From running a daycare to working in government, Danielle Martinez has held a number of job titles in pursuit of doing work that made her feel fulfilled. When the pandemic hit, she thought she’d try her hand at real estate. She received her license in the fall of 2020 and sold her first home on Christmas day. As a newer agent, Danielle knew the value of tapping into her community. She leveraged Nextdoor Neighborhood Sponsorships and recommendations to ger her name out.
How does Nextdoor help you connect with your community?
Community is my neighbors, small local business, and groups designed to help others. Nextdoor helped my business plug into the community by giving me access to my immediate neighbors along with neighbors in surrounding areas. The program helps me keep up to date with issues, events, and help needed by others. I have been able to pass on knowledge if I have it and provide assistance when I can. I have also been able to help out when someone reaches out by posting they are in need of supplies or food.
What tips can you share for other businesses who are just starting to get their name out?
Post content that is useful and respond to comments and messages immediately. Being quick to respond to questions on Nextdoor has helped with word of mouth. I had one client who found me on Nextdoor and we worked together on possibly listing his home. Even though he ended up not listing, a few weeks later someone else posted for realtor recommendations and he mentioned me in the comment.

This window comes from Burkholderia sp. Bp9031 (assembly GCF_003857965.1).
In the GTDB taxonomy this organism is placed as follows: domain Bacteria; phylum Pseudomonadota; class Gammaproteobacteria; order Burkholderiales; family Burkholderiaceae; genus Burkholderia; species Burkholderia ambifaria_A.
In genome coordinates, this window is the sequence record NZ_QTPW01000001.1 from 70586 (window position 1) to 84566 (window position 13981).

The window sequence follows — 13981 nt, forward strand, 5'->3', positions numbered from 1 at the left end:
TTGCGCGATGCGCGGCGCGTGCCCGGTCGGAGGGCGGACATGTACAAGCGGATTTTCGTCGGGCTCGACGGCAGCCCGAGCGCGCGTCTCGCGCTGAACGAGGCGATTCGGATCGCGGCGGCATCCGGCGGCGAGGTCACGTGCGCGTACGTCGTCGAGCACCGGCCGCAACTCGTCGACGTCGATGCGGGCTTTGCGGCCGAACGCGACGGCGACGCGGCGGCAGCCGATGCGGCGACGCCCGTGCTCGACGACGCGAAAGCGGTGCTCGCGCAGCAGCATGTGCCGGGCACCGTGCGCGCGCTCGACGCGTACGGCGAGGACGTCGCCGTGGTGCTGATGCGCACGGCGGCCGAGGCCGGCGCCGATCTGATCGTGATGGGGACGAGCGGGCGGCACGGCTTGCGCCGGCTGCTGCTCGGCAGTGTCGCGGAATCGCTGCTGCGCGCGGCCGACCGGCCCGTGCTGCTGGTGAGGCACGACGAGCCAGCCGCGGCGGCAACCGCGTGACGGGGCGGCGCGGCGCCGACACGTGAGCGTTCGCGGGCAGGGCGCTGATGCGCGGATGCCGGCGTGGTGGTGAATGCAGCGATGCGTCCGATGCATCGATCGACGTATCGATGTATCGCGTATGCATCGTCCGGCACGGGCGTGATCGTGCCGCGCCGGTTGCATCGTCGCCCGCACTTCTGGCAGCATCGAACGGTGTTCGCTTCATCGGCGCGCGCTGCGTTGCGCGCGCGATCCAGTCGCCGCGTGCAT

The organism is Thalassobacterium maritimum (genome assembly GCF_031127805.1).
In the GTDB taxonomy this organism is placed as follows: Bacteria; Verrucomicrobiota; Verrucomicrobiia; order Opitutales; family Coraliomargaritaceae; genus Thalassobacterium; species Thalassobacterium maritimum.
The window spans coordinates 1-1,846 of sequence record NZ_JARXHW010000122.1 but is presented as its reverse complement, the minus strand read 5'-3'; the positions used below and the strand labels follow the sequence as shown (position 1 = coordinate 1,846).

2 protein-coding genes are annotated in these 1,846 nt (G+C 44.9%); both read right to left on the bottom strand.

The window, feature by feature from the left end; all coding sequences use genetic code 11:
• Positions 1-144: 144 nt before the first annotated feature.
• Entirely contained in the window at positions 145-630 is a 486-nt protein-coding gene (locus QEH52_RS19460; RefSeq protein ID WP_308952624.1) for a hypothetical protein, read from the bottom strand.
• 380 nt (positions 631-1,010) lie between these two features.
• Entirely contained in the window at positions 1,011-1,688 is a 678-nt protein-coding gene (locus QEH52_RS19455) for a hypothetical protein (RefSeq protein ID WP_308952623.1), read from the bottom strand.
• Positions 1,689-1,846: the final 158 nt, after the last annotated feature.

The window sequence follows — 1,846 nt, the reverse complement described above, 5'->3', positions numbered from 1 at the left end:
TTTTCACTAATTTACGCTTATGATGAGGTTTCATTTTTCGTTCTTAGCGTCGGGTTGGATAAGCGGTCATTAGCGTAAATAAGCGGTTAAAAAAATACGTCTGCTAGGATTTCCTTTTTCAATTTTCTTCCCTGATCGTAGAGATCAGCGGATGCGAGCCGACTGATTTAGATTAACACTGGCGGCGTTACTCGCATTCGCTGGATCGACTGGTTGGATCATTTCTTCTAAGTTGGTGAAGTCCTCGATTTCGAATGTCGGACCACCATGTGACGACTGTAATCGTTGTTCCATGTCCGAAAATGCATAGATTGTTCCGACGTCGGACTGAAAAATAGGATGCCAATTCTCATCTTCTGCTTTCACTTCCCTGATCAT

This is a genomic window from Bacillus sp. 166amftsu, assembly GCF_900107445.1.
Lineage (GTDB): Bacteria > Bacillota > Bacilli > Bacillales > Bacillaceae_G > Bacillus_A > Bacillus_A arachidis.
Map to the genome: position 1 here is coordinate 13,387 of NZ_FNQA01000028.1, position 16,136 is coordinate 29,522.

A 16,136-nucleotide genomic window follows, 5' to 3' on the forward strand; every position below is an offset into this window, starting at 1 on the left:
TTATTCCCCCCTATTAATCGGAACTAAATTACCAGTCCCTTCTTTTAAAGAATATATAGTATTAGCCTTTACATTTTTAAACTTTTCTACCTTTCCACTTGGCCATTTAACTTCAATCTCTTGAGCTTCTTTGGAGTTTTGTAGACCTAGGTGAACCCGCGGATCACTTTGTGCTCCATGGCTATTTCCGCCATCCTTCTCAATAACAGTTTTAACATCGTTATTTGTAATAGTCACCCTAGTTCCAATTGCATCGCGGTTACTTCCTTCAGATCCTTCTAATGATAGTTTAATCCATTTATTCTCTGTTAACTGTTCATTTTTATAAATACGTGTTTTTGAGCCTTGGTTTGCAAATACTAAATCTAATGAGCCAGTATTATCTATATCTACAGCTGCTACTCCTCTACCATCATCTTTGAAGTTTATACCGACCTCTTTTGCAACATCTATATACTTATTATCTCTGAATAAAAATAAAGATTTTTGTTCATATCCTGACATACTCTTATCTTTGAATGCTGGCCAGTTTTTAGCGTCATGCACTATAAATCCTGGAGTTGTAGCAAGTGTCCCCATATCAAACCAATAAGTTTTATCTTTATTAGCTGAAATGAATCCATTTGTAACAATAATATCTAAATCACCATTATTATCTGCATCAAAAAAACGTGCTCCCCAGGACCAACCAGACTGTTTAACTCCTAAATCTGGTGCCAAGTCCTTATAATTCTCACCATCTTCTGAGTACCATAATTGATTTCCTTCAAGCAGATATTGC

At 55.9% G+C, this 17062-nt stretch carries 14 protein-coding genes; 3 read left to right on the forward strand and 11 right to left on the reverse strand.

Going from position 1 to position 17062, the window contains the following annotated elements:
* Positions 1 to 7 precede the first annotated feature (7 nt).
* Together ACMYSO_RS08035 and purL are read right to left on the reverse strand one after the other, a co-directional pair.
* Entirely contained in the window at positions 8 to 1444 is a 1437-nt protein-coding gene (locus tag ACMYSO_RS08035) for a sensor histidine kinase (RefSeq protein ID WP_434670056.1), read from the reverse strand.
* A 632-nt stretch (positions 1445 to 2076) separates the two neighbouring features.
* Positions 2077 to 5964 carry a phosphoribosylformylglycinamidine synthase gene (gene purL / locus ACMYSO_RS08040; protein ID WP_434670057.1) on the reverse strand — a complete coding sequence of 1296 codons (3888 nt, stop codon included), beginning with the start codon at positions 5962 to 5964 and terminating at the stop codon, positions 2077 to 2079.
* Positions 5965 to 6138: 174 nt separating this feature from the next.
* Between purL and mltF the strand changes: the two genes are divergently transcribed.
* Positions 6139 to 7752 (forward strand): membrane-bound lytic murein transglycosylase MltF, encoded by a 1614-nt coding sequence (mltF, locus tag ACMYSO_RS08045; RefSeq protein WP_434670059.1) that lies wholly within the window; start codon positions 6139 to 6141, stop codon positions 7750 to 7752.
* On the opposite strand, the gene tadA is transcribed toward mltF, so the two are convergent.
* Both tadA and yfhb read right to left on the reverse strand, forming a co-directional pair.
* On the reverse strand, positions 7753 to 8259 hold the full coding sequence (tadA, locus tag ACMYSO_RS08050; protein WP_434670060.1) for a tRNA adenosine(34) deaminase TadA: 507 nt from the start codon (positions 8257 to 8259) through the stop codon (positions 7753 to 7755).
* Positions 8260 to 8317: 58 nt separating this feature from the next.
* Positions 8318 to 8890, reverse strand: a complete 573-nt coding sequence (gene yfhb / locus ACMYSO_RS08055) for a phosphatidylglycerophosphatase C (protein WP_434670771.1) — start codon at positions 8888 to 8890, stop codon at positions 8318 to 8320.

Read more about Danielle Martinez and her branding tips here.
Aliah Husain is a photographer with a mission to empower her clients
Aliah Husain never set out to be a photographer. But after the birth of her son in 2014, she says her world changed. At the time she had a successful career in sales and recruiting, but had always felt like she wasn’t being true to her authentic self. Trusting her intuition, Aliah leaned into her creativity and started Raw Portraiture - a photography business with a mission to empower individuals by helping them embrace their inner beauty. Aliah leveraged the hyper-local nature of Nextdoor to attract local and repeat clients.